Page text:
While its not always possible you should try to pick up your Labrador’s poo as soon as they have done it. Don’t give your Lab the opportunity to taste that delicious chocolate log that has just dropped from their behind. Additionally, if you have another dog or another pet, make sure you clean up their mess as soon as possible as well.

Give Your Lab Some Doggie Vitamins

As a lack of important nutrients may be the cause of your Labrador’s poo eating habit, try to give them some doggie supplements. Vitamin-B deficiency is a common problem for dogs and it has been linked to coprophagia. Consult your vet before you rush out an buy a whole load of supplements as every Lab has different needs.

Enzyme Supplementation for Labs

As we have already talked about earlier in this article, the modern canine diet is a bit different to that of their ancestors. Modern food is higher in carbohydrates and lower in meat-based fats and proteins. Try supplementing papain or some probiotics into your dog’s diet; however, you may need to mix it up with some other food items.

Feed Your Labrador Some Raw Food

Raw food contains the digestive enzymes that are important to a Lab’s heathy digestive system. Try to introduce some raw food and protein into their diet. A great place source of digestive enzymes is green tripe.

Give Them Some Kelp or Apple Cider Vinegar

If your dog is suffering from a lack of trace minerals, you can add some kelp. Additionally, if your Labrador has a hydrochloric acid deficiency, a little bit of apple cider vinegar might do the trick (1 tsp per 11.3kg or 25 pounds in their food). This may help your dog’s digestive system mimic the missing acid and help their body compensate for the deficiency.

Make the Poo Taste Bad

While us humans probably can’t think of anything that would taste worse than poo, dogs are different. A common method for stopping dog coprophagia is to spray, sprinkle or place a certain substance on the faeces that will make it unappealing for your Labrador.

Specific products for this problem tend to have ingredients such as chamomile, pepper derivatives, yucca, garlic, parsley and monosodium glutamate. While this method may work for you, a study at the University of California, Davis found that they typically only work two percent of the time.

Check for Parasites

Make sure you check your dog’s stools for any signs of parasites regularly.

Work On Your Training

A big part of owning a Labrador is being able to train your dog. The “leave it” and “come” commands are especially usually for those with a poo eating problem. Teach your Labrador to come after they have done poo and give them a nice, tasty treat as a reward. Clean up the poo as soon as possible to stop your Labrador from going back to it.

Avoid Punishment

A study that involved 1,500 dog owners that was conducted at the University of California, Davis found that punishment was an entirely ineffective form of training. It is best to just flat out ignore your dog when they are eating poo, rather than punishing them.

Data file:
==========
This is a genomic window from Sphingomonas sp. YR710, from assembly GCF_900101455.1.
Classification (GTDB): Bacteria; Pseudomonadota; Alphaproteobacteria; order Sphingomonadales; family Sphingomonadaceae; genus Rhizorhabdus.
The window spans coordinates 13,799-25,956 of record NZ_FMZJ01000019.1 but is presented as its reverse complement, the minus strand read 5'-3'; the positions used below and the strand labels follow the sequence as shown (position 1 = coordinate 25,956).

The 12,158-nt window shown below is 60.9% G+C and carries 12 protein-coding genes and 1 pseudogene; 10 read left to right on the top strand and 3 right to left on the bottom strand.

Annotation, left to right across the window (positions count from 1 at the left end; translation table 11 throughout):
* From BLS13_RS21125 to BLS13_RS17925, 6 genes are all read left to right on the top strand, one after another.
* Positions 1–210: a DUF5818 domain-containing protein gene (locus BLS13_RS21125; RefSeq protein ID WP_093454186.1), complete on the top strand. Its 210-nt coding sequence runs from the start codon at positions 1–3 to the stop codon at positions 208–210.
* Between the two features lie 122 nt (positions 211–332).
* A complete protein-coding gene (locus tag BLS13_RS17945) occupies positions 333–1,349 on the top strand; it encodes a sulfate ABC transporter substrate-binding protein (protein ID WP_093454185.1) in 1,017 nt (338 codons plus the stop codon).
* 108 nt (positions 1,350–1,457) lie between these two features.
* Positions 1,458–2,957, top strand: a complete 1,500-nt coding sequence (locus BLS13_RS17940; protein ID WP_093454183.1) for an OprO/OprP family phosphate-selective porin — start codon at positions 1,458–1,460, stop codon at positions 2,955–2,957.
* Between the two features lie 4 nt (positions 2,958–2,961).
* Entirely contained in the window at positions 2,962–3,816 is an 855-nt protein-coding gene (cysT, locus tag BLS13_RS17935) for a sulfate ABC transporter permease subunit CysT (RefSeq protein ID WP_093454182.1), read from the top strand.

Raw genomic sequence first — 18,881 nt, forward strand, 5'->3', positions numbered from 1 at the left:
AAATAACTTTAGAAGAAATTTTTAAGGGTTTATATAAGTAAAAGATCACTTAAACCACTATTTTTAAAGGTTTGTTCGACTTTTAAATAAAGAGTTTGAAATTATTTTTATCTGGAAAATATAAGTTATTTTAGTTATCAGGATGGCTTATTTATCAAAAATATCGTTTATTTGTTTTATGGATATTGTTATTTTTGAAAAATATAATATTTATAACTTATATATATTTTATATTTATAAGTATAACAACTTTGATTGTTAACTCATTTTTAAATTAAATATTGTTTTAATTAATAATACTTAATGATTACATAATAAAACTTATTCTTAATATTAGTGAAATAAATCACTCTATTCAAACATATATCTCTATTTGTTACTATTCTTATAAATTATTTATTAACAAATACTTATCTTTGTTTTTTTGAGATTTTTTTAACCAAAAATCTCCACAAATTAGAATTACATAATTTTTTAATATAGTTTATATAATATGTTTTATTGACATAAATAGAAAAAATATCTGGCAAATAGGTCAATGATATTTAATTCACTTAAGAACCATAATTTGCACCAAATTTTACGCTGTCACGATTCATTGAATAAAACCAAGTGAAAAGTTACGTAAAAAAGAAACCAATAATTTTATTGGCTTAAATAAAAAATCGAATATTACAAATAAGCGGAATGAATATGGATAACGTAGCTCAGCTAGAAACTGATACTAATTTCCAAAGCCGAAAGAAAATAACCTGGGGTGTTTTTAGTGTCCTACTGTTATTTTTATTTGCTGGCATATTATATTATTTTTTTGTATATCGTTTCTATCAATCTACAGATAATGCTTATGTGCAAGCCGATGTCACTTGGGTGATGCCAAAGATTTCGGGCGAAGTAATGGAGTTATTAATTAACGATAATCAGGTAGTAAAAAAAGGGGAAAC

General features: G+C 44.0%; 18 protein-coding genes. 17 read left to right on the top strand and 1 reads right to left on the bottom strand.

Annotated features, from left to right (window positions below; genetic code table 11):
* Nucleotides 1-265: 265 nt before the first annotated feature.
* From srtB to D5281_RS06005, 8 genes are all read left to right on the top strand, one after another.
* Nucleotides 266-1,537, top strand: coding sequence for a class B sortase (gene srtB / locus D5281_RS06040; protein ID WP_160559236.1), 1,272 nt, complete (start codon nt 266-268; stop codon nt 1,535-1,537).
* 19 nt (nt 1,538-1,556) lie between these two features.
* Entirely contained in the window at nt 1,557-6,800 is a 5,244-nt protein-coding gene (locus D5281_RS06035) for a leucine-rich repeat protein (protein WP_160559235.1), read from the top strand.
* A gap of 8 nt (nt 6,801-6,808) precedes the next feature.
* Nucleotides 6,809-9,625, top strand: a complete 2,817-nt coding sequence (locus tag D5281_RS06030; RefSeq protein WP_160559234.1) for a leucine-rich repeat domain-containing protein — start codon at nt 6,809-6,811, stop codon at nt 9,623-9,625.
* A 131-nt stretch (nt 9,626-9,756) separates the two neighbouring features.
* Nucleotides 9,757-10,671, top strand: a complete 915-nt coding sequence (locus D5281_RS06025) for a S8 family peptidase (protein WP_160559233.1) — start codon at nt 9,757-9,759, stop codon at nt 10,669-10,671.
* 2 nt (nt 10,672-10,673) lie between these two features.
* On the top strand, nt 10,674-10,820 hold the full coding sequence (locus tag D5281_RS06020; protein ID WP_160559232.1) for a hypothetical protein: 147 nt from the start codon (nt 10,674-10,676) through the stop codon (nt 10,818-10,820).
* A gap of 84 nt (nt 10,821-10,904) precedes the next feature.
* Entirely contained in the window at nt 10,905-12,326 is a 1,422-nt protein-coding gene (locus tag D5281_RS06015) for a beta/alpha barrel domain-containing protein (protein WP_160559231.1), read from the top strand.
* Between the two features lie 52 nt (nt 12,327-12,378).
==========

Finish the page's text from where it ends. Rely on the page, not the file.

Stop a Labrador From Jumping Up On Tables & Counters

Do you find that your Labrador likes to try and jump on tables or counters to snatch food? If they do don’t worry. We all know Labradors love food and anything tantalisingly close to the edge of a table or counter is seem as fair game for them. While this may be entertaining the first time, it gets incredibly annoying and can even be dangerous if they snatch something they shouldn’t eat or is too hot to eat.

In this article we are going to looking at how you can stop a Lab from jumping up on a table or counter.

Why Do Labradors Jump Up?

There are various reasons why a Labrador will jump up on a table or surface. These reasons are often very different than if they were jumping up on a person. A Lab that jumps up on a person is usually doing so because they want to play, want attention, or are simply excited to see them.

On the other hand, when it comes to tables, counters and other high surfaces it is usually to do with food or some other object they want such as a toy.

This jumping up behaviour is sometimes described as ‘counter surfing’. Most Labradors will struggle to get all fours onto a table or counter, and will instead simply place their front two paws on the high up surface to reach any items of interest. Sometimes you may even seem them twist their head to really stretch and get something far away from them.

While most of the time your Lab will be going for food, they could also be going for another item. Anything from paper towels to phones, kitchen utensils and more. This means that if you don’t get your Lab’s jumping under control, one day they may get their paws on something that is dangerous to them.

Another reason why your Labrador may jump up is so that they can see you. Labs love people, so if they don’t have a direct line of sight to you, they may try jump up. Alternatively, if they think something interesting is happening they will jump up to get a better view of what is going on.

Why Is Jumping Up Bad?

If you are reading this article you probably already think that jumping up is bad, however, some people find it funny or cute.